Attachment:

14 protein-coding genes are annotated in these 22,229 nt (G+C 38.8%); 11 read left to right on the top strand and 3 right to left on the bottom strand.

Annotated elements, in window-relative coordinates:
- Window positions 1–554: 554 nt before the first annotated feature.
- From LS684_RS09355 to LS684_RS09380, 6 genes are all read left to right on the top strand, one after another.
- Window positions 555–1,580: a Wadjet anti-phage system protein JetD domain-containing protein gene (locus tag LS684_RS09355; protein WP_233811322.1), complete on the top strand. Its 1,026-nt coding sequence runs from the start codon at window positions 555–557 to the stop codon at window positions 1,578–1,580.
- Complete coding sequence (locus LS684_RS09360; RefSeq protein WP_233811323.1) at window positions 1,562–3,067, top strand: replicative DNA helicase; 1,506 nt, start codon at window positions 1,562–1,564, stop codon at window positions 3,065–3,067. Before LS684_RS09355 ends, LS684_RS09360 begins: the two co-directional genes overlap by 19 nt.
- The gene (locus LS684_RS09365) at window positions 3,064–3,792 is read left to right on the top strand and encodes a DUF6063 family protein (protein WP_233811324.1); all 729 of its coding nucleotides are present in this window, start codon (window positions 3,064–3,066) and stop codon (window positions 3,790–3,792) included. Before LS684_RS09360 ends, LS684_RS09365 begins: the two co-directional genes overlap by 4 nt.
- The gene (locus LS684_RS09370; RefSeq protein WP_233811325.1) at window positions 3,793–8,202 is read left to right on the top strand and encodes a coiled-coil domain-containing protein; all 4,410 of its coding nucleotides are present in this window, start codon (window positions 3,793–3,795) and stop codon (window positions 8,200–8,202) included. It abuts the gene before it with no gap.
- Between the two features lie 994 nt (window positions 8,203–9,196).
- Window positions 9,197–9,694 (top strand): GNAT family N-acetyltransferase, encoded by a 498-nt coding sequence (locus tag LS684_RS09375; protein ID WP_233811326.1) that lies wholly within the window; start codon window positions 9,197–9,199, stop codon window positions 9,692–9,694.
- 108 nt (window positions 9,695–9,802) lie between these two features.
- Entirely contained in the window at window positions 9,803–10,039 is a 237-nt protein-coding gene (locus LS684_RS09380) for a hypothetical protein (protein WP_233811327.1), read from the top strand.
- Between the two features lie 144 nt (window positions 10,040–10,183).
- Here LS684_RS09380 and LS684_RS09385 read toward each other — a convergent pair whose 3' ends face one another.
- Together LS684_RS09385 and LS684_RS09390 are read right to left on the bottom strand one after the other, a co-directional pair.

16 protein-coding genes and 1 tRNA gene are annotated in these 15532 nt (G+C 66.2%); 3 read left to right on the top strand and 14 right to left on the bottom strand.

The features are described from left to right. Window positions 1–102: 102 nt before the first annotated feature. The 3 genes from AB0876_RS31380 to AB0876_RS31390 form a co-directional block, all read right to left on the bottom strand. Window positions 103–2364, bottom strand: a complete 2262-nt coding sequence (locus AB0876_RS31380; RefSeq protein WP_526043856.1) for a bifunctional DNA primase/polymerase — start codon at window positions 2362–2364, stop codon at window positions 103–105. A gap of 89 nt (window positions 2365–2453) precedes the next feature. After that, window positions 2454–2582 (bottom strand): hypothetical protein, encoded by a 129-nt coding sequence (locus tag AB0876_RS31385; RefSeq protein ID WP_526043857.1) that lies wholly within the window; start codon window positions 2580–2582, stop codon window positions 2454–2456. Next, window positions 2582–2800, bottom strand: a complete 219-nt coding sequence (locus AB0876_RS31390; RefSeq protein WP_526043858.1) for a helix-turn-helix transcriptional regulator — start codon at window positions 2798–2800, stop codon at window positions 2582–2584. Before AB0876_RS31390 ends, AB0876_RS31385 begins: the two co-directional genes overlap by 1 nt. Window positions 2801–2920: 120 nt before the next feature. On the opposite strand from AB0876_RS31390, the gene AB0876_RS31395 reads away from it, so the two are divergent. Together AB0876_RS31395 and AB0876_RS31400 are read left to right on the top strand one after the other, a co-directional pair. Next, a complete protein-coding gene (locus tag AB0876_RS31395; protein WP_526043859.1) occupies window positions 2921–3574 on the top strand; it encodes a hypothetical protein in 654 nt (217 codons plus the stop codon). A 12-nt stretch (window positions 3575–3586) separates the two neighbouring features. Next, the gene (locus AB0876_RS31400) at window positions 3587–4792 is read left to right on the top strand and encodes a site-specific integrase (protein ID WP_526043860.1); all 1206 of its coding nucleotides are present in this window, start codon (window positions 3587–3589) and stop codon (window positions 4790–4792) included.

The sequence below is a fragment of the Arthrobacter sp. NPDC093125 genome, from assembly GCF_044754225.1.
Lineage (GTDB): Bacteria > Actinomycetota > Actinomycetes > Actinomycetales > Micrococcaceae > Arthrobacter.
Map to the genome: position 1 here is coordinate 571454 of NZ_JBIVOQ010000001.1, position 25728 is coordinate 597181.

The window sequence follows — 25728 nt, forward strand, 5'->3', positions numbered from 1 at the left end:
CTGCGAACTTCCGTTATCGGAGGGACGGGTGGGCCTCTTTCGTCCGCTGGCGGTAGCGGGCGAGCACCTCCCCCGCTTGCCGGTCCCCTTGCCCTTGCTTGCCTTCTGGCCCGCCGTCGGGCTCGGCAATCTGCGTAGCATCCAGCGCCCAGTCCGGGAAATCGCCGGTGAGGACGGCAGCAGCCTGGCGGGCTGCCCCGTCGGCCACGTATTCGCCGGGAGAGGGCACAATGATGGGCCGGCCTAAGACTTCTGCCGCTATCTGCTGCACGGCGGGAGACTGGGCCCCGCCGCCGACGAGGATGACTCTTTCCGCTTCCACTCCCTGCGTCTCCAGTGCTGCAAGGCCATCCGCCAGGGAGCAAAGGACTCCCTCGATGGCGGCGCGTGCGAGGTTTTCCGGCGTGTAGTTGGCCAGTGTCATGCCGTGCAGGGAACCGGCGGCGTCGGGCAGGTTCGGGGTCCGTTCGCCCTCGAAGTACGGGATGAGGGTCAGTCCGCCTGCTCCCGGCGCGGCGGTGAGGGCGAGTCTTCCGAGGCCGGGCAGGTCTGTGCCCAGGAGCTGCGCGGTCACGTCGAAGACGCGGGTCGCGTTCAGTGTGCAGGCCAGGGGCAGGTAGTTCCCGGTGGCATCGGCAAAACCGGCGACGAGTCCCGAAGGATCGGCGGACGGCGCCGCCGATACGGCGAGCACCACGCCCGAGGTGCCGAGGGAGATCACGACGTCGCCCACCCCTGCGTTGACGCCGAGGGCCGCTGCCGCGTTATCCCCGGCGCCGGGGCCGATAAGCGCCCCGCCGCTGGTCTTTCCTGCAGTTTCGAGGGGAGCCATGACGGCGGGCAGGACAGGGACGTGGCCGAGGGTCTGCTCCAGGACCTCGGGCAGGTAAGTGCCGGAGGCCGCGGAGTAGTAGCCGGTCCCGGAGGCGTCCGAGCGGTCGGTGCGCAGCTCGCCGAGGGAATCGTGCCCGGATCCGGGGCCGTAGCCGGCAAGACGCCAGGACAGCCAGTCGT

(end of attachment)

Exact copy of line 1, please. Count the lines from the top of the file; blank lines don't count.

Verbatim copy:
14 protein-coding genes are annotated in these 22,229 nt (G+C 38.8%); 11 read left to right on the top strand and 3 right to left on the bottom strand.